I want to tell you about one of the worst times in my life – it was spring of 2009. I had just lost my first church job (I was a youth pastor). I’ve shared about that experience before, but suffice to say it was a surprising, very painful process. And what made it even worse was that Amanda and I had set our wedding date for July 25 – just a few months from that day.
So yeah, it’s pretty scary to be on the cusp of marriage and suddenly be unemployed (and I know it’s not like this for every career, but in pastoring, it also put my whole vocation into question. Was I really supposed to be a pastor? Where would I go? What kind of pastoring job would I seek out?
There was a solid month, maybe more, where almost everything in my life was in flux, where all I had were questions (and again, not just me, but Amanda too).
It’s awful, in those times. Losing sleep, constant anxiety, questions about an uncertain future. I know I’m far from the only one to experience these times in life. A loss of a job. The end of a relationship. A plan that didn’t pan out.
I want to ask today what it means to confess God as our creator in these times. Because it’s easy to have faith when things are good. But when life gets hard, when the things that made us feel stable and secure are stripped away, it’s much harder to be faithful.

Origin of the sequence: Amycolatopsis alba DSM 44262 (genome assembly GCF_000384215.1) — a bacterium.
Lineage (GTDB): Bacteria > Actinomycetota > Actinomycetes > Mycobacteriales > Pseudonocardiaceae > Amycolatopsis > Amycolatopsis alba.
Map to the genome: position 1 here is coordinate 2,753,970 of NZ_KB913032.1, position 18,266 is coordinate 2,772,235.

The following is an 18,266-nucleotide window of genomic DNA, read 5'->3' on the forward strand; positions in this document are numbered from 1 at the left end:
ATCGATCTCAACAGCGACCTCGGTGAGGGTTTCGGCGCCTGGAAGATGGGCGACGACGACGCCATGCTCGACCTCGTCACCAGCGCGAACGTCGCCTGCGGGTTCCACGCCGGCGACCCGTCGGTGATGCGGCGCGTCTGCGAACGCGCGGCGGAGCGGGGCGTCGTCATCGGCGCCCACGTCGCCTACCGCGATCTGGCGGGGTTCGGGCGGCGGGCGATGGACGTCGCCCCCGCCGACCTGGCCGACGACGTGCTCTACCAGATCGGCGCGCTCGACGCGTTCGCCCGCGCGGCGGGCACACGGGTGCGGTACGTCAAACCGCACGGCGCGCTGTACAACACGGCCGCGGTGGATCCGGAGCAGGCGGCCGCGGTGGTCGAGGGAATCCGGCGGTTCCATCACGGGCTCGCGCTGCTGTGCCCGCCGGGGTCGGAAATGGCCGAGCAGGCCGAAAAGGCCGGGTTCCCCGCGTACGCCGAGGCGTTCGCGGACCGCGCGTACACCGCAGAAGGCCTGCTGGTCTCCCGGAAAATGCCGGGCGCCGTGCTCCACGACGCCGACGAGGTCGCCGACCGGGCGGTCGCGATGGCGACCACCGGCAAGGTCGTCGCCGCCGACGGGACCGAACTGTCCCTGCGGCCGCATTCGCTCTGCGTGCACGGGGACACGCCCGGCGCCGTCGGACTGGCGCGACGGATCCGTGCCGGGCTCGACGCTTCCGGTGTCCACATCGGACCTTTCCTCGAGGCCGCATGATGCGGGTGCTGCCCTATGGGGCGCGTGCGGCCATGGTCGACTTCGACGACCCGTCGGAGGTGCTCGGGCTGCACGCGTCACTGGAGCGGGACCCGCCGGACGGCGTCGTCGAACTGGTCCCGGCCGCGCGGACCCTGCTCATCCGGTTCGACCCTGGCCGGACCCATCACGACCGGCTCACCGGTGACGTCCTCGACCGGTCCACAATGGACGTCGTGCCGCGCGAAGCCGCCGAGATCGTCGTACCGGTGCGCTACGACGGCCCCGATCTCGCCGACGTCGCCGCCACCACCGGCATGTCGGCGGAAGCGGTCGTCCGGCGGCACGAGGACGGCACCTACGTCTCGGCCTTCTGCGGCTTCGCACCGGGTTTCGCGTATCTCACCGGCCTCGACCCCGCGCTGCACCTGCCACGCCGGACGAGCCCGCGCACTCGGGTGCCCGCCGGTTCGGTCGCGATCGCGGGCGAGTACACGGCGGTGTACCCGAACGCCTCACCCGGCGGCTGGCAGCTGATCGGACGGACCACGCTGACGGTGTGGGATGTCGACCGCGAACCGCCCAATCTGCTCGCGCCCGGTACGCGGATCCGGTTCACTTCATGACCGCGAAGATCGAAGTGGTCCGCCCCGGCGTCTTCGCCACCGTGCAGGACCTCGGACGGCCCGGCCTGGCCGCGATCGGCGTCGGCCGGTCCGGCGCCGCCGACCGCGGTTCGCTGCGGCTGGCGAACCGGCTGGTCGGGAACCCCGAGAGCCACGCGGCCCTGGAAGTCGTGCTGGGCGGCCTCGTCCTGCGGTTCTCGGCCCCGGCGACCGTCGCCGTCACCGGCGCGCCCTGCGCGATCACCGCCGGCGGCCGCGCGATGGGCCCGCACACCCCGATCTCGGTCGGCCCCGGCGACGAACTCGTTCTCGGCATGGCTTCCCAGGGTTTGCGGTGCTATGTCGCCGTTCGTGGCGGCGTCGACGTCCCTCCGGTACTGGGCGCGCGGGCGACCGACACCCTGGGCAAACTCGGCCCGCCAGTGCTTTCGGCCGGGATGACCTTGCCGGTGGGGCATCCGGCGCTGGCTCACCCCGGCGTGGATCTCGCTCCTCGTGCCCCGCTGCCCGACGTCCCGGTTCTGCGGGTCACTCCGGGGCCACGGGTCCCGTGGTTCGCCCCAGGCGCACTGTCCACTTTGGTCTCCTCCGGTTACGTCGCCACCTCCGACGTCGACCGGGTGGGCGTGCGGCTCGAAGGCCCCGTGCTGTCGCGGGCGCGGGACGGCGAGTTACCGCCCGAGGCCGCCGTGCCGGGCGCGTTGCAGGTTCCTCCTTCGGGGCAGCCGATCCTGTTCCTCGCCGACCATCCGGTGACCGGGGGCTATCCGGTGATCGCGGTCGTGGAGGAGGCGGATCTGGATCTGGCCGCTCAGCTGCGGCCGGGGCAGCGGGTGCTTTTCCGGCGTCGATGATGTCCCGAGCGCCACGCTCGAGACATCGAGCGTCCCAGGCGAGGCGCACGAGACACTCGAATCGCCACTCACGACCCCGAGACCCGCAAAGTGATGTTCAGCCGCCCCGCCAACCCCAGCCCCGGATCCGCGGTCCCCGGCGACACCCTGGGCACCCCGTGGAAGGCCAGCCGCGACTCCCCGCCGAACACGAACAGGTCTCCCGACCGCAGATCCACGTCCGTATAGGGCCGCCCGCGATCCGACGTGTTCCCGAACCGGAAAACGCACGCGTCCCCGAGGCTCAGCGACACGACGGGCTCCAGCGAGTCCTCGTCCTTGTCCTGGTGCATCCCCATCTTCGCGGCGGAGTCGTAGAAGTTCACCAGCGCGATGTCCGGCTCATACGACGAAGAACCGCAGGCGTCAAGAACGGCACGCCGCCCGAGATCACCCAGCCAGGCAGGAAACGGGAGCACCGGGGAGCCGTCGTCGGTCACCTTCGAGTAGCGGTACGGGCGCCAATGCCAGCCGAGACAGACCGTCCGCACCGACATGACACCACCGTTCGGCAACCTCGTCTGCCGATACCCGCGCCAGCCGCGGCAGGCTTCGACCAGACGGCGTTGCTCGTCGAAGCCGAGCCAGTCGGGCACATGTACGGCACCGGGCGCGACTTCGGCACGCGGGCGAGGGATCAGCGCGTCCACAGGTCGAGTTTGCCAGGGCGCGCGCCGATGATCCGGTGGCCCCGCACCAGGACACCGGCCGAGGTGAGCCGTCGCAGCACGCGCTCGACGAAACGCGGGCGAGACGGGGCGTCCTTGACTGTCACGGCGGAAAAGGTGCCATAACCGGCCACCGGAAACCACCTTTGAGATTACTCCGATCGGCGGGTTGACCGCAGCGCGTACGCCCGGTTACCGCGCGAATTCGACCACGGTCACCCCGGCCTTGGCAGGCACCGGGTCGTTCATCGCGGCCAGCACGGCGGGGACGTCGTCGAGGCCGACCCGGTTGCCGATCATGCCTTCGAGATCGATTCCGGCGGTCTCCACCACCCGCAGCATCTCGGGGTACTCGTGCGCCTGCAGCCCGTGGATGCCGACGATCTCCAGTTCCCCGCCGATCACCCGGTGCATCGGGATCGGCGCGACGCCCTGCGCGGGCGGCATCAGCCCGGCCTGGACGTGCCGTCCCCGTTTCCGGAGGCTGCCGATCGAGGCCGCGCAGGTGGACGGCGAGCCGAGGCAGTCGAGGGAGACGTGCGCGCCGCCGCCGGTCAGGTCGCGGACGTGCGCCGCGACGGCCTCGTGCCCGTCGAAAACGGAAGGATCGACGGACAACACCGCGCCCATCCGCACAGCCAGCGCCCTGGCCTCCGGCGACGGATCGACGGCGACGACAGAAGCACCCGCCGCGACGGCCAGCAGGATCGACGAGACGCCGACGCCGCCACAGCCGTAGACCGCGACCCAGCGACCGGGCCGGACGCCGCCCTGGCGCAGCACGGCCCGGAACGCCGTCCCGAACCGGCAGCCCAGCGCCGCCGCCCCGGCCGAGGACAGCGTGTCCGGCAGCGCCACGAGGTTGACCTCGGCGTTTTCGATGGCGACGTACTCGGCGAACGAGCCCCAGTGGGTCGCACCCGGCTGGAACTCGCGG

We’ll see today, however, that when we say God is our creator, it’s not a past-tense confession. We’re not only talking about the origins of our life. We’re not even mainly talking about past-tense. To say God is our creator is to insist God is continuing to create. God isn’t interested in returning to the past. God isn’t interested in maintaining the status quo. God is ahead of us, working all around us, continuing to create new goodness in the world and invite us into it.
What does that look like? Well, that’s what we’re going to explore today. But let’s begin by celebrating this God who is with us, even in the darkest times!